Vascular Network Formation by Human Microvascular Endothelial Cells in Modular Fibrin Microtissues

ACS Biomater Sci Eng. 2016 Nov 14;2(11):1914-1925. doi: 10.1021/acsbiomaterials.6b00274. Epub 2016 Sep 27.


Microvascular endothelial cells (MVEC) are a preferred cell source for autologous revascularization strategies, since they can be harvested and propagated from small tissue biopsies. Biomaterials-based strategies for therapeutic delivery of cells are aimed at tailoring the cellular microenvironment to enhance the delivery, engraftment, and tissue-specific function of transplanted cells. In the present study, we investigated a modular tissue engineering approach to therapeutic revascularization using fibrin-based microtissues containing embedded human MVEC and human fibroblasts (FB). Microtissues were formed using a water-in-oil emulsion process that produced populations of spheroidal tissue modules with a diameter of 100-200 µm. The formation of MVEC sprouts within a fibrin matrix over 7 days in culture was dependent on the presence of FB, with the most robust sprouting occurring at a 1:3 MVEC:FB ratio. Cell viability in microtissues was high (>90%) and significant FB cell proliferation was observed over time in culture. Robust sprouting from microtissues was evident, with larger vessels developing over time and FB acting as pericyte-like cells by enveloping endothelial tubes. These neovessels were shown to form an interconnected vascular plexus over 14 days of culture when microtissues were embedded in a surrounding fibrin hydrogel. Vessel networks exhibited branching and inosculation of sprouts from adjacent microtissues, resulting in MVEC-lined capillaries with hollow lumens. Microtissues maintained in suspension culture aggregated to form larger tissue masses (1-2 mm in diameter) over 7 days. Vessels formed within microtissue aggregates at a 1:1 MVEC:FB ratio were small and diffuse, whereas the 1:3 MVEC:FB ratio produced large and highly interconnected vessels by day 14. This study highlights the utility of human MVEC as a cell source for revascularization strategies, and suggests that the ratio of endothelial to support cells can be used to tailor vessel characteristics. The modular microtissue format may allow minimally invasive delivery of populations of prevascularized microtissues for therapeutic applications.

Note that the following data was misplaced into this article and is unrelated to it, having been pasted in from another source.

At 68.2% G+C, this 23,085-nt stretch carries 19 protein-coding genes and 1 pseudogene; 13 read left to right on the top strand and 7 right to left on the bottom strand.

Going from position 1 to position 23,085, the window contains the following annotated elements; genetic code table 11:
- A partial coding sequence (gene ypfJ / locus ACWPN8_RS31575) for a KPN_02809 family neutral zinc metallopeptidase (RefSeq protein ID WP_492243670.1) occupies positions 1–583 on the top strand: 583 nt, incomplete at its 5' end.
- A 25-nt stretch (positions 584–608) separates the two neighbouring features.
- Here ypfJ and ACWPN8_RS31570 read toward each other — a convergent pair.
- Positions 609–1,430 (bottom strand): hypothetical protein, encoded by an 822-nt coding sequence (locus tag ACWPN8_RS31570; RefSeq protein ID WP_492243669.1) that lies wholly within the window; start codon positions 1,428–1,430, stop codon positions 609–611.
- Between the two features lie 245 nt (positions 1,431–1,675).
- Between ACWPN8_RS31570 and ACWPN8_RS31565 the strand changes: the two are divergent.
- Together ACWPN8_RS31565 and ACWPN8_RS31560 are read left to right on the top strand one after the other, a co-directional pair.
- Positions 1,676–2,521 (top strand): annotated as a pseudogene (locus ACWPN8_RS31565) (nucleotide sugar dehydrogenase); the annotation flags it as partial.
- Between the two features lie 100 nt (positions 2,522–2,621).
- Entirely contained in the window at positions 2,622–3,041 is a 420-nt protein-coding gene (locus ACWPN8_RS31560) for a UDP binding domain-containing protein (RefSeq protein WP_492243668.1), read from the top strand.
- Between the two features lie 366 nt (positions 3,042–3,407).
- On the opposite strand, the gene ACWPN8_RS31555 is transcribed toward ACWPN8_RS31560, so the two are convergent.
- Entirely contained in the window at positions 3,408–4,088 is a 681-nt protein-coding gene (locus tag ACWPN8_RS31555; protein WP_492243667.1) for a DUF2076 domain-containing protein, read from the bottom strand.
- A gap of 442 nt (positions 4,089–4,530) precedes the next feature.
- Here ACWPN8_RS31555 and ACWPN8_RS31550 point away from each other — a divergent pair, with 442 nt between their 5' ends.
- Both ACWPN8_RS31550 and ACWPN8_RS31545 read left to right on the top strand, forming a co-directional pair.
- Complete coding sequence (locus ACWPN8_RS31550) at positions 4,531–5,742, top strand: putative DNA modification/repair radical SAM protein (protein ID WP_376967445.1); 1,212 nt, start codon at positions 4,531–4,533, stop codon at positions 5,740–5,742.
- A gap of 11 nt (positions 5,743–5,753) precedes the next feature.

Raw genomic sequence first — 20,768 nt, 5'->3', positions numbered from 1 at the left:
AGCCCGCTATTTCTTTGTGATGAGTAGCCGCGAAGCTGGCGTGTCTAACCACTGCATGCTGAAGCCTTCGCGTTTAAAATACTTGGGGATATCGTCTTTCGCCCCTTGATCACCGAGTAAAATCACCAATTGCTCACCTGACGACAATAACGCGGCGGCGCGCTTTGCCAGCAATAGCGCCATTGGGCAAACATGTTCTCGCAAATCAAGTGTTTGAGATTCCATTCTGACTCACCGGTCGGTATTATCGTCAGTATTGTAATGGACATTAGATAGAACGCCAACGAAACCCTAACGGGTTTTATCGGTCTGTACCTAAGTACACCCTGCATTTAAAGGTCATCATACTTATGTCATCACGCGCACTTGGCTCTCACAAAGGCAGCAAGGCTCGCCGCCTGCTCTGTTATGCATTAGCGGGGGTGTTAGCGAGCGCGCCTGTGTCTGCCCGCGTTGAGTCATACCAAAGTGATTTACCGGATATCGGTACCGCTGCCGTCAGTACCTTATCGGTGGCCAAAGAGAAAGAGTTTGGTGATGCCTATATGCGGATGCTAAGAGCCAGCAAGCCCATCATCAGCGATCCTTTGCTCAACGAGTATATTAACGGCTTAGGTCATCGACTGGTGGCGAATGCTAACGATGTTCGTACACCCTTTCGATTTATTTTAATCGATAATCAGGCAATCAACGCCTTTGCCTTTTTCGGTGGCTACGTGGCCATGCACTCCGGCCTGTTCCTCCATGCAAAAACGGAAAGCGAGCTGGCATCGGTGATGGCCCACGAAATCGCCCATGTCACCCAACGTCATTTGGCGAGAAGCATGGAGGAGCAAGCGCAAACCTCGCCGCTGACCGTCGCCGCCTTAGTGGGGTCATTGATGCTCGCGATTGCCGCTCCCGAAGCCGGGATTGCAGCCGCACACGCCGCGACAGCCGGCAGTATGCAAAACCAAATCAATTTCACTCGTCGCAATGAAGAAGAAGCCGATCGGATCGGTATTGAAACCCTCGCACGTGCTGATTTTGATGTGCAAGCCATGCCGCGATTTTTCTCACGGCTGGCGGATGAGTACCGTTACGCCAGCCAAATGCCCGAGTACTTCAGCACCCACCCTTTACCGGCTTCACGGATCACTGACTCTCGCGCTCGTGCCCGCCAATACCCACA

Keywords: Modular tissue engineering; fibrin; fibrinogen; injectable scaffolds; microtissues; microvascular endothelial cells; minimally invasive delivery; vascularization.